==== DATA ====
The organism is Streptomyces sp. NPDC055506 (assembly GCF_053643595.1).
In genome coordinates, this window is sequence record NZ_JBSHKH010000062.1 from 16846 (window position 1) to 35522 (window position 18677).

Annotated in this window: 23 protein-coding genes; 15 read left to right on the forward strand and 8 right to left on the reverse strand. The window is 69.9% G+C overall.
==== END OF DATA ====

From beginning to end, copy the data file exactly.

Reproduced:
The organism is Streptomyces sp. NPDC055506 (assembly GCF_053643595.1).
In genome coordinates, this window is sequence record NZ_JBSHKH010000062.1 from 16846 (window position 1) to 35522 (window position 18677).

Annotated in this window: 23 protein-coding genes; 15 read left to right on the forward strand and 8 right to left on the reverse strand. The window is 69.9% G+C overall.